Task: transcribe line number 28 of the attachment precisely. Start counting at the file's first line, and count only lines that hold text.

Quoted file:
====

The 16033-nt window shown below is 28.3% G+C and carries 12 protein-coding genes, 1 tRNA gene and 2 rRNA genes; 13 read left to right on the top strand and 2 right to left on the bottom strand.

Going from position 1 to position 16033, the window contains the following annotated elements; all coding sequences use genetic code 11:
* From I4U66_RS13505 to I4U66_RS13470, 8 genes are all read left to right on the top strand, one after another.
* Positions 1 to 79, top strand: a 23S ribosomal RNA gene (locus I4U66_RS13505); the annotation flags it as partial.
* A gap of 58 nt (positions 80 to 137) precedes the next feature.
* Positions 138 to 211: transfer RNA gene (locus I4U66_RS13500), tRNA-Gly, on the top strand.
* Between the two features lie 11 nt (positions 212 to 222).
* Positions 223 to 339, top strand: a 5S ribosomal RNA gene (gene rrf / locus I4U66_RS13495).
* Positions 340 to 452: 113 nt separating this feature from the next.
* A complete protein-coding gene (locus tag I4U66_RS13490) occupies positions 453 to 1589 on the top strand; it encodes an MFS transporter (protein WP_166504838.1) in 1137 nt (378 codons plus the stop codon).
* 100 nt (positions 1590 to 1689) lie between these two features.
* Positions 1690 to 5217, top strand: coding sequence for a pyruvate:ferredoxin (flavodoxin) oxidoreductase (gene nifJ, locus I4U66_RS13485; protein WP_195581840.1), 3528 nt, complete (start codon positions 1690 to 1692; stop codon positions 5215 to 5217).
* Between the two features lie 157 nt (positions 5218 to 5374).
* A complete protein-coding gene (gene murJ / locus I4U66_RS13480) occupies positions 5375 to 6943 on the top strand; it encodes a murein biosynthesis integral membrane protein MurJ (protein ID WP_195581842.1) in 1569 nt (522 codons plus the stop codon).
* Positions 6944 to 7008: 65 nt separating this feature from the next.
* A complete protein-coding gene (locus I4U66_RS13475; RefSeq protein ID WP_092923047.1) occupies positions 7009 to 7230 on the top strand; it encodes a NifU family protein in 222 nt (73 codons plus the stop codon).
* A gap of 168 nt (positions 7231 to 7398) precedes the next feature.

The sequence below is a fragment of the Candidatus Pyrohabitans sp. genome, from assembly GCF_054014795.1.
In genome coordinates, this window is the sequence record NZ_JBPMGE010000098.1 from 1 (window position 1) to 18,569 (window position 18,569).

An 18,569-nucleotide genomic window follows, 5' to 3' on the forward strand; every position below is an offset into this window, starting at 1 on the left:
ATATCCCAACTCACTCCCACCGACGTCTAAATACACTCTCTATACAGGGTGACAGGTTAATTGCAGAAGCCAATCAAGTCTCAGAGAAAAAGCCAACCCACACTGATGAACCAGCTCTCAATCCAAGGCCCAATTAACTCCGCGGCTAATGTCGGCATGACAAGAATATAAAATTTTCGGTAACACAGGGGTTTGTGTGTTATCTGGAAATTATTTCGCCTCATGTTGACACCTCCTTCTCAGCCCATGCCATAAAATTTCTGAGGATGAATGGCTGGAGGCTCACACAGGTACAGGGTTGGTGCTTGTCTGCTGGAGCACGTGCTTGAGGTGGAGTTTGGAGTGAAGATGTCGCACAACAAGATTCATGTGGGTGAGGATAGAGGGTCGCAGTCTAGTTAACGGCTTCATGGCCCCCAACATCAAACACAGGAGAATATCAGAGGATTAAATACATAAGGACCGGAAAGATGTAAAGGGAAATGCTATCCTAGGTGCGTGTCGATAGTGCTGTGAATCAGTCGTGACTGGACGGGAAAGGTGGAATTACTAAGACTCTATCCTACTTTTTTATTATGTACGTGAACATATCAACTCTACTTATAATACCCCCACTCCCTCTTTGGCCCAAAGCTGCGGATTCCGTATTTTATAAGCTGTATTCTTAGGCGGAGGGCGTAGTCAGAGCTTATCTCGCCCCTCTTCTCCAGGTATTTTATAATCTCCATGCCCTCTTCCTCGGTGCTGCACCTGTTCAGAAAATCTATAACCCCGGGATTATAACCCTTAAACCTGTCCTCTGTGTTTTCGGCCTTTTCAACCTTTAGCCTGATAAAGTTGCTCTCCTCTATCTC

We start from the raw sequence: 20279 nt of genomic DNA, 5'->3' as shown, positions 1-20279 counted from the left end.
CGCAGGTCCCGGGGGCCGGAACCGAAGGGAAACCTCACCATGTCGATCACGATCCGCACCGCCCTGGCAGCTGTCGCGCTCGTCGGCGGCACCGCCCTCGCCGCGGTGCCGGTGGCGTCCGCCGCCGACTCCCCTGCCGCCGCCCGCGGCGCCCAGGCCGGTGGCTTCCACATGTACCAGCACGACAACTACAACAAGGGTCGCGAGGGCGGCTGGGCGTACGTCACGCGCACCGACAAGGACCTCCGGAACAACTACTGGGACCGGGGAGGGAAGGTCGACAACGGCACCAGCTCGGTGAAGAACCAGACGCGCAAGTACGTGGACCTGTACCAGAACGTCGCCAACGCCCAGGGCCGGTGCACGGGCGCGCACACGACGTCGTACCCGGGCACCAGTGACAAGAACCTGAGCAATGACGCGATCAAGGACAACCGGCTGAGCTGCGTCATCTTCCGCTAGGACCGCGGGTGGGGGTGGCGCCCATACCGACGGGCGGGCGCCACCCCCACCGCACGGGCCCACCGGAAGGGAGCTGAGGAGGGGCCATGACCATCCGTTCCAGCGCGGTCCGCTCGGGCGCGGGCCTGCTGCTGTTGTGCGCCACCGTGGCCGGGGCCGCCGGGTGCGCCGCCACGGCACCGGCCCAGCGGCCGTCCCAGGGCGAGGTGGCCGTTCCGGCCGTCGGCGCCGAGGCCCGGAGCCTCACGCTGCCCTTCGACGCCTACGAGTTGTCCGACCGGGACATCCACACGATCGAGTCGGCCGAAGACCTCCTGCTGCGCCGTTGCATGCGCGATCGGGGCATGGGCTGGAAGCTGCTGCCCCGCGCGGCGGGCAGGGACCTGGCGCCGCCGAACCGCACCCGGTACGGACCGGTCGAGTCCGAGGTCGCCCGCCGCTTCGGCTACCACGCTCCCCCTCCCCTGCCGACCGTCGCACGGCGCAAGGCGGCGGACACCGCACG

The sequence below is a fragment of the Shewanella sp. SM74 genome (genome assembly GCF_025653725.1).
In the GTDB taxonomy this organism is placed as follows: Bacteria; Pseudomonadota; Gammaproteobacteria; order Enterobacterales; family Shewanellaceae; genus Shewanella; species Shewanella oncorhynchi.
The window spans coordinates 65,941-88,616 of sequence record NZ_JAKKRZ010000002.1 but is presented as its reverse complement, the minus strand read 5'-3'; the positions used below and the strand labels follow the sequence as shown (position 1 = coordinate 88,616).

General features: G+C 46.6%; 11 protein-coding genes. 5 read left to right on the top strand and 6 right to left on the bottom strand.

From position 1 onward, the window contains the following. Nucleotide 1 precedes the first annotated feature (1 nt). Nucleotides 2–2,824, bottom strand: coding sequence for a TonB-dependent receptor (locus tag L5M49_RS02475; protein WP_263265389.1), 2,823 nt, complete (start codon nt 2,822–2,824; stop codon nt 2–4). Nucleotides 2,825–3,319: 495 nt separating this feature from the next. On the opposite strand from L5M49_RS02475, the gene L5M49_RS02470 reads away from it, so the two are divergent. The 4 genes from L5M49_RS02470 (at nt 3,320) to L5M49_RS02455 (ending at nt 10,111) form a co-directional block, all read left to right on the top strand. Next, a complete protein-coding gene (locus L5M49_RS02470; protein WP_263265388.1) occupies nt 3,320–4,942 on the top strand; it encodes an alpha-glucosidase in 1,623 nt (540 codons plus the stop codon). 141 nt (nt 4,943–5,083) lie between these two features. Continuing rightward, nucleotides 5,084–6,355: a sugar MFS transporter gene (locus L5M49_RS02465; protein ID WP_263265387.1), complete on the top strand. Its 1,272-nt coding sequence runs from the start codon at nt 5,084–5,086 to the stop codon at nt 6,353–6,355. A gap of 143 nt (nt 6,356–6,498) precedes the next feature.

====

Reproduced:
From position 1 onward, the window contains the following. Nucleotide 1 precedes the first annotated feature (1 nt). Nucleotides 2–2,824, bottom strand: coding sequence for a TonB-dependent receptor (locus tag L5M49_RS02475; protein WP_263265389.1), 2,823 nt, complete (start codon nt 2,822–2,824; stop codon nt 2–4). Nucleotides 2,825–3,319: 495 nt separating this feature from the next. On the opposite strand from L5M49_RS02475, the gene L5M49_RS02470 reads away from it, so the two are divergent. The 4 genes from L5M49_RS02470 (at nt 3,320) to L5M49_RS02455 (ending at nt 10,111) form a co-directional block, all read left to right on the top strand. Next, a complete protein-coding gene (locus L5M49_RS02470; protein WP_263265388.1) occupies nt 3,320–4,942 on the top strand; it encodes an alpha-glucosidase in 1,623 nt (540 codons plus the stop codon). 141 nt (nt 4,943–5,083) lie between these two features. Continuing rightward, nucleotides 5,084–6,355: a sugar MFS transporter gene (locus L5M49_RS02465; protein ID WP_263265387.1), complete on the top strand. Its 1,272-nt coding sequence runs from the start codon at nt 5,084–5,086 to the stop codon at nt 6,353–6,355. A gap of 143 nt (nt 6,356–6,498) precedes the next feature.